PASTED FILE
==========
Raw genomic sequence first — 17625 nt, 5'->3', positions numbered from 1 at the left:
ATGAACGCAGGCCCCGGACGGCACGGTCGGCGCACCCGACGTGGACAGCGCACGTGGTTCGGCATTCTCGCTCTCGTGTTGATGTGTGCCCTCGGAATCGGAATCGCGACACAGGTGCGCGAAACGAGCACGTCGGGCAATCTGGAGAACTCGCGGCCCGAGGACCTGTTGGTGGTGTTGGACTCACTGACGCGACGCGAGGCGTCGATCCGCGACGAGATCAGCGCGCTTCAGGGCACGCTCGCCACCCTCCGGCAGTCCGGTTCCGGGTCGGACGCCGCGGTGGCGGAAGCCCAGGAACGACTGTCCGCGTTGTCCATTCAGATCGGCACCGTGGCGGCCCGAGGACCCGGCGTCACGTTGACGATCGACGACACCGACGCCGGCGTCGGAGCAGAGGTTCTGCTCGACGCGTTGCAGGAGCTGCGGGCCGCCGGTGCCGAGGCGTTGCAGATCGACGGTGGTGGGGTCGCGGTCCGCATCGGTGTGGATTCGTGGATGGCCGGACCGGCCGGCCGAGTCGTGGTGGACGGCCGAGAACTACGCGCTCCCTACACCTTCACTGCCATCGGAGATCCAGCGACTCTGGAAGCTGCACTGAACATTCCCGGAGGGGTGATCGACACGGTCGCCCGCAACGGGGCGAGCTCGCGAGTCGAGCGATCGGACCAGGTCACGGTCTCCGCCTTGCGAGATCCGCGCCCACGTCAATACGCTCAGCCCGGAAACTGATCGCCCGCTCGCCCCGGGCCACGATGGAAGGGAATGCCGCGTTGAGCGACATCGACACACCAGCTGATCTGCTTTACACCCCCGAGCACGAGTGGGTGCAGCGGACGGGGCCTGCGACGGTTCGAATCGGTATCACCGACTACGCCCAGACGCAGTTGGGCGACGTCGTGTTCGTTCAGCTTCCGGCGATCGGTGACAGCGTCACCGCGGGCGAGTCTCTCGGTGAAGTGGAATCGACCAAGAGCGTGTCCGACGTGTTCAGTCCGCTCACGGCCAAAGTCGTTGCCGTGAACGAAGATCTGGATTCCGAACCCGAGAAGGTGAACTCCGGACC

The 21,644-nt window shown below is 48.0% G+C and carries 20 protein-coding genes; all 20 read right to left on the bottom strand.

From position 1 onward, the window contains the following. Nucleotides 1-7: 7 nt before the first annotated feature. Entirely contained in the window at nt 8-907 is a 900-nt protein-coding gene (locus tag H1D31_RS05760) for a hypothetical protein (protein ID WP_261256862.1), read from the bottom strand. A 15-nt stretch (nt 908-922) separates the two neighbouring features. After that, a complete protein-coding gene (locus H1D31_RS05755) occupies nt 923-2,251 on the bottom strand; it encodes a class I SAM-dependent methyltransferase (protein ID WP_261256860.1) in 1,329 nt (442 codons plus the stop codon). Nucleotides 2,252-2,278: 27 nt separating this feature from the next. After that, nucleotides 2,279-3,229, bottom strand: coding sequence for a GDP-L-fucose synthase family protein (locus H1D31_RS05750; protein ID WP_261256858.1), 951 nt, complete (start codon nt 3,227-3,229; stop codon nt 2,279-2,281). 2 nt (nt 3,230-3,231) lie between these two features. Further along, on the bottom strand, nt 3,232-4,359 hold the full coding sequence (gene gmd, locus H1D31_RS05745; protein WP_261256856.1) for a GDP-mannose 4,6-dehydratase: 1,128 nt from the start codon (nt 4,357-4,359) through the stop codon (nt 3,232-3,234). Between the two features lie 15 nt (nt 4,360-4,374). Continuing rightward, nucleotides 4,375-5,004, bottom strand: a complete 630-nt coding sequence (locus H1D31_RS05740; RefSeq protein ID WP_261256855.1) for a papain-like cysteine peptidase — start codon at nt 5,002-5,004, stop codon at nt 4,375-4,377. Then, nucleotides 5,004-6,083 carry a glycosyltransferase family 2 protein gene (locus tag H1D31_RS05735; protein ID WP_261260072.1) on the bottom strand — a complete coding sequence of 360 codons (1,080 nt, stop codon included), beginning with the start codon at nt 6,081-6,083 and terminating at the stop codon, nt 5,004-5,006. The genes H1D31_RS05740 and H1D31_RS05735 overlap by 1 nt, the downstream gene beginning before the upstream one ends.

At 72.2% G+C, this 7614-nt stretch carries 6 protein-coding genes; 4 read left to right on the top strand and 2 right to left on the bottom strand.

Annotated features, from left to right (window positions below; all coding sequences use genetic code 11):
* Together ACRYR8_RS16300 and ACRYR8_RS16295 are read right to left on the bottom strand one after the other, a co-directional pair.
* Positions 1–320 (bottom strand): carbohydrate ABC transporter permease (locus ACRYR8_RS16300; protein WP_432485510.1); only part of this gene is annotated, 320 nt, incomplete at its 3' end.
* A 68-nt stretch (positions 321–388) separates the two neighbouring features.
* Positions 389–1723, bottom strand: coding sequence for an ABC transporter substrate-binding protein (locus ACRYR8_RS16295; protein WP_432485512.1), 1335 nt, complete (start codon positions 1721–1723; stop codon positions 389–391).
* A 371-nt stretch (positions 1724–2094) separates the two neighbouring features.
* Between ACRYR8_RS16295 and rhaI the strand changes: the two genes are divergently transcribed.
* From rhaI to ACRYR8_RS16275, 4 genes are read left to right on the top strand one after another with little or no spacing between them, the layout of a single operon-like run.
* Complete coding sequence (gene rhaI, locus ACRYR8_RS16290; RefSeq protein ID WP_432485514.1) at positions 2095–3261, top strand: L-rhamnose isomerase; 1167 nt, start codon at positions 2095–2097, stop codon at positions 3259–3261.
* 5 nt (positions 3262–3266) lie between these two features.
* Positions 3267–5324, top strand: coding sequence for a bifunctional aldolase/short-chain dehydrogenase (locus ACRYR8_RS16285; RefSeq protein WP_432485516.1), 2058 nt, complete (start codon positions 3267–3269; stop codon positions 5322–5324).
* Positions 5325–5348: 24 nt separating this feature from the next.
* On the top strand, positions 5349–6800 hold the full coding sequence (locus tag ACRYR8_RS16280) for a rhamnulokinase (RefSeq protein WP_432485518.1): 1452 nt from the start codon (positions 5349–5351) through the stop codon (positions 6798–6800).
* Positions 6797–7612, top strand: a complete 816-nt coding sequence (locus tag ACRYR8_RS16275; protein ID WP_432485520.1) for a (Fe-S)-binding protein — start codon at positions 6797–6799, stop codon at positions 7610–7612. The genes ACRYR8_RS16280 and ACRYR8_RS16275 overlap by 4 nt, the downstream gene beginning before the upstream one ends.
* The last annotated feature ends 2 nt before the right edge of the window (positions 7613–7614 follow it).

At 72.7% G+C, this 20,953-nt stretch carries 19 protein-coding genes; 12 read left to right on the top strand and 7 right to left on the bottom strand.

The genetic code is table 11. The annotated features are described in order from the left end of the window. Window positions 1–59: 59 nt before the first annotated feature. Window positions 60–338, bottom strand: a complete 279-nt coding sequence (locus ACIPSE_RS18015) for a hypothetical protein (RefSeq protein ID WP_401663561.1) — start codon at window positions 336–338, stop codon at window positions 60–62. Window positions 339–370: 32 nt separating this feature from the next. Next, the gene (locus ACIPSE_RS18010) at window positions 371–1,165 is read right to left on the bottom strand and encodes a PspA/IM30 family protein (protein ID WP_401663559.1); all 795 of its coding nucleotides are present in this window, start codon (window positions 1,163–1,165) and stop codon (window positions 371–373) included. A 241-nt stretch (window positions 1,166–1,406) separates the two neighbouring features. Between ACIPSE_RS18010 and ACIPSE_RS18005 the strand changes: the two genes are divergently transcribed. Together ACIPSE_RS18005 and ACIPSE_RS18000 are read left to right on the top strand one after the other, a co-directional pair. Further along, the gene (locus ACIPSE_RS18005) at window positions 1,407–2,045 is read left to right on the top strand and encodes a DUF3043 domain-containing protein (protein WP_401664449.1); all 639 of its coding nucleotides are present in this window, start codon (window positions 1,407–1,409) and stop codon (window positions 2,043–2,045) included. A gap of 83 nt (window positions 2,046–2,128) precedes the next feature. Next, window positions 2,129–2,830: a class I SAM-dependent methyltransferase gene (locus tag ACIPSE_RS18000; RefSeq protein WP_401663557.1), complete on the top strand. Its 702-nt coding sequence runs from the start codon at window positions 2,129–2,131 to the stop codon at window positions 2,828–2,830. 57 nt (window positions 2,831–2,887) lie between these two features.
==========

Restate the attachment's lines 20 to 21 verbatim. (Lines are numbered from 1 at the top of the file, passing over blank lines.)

* The last annotated feature ends 2 nt before the right edge of the window (positions 7613–7614 follow it).

At 72.7% G+C, this 20,953-nt stretch carries 19 protein-coding genes; 12 read left to right on the top strand and 7 right to left on the bottom strand.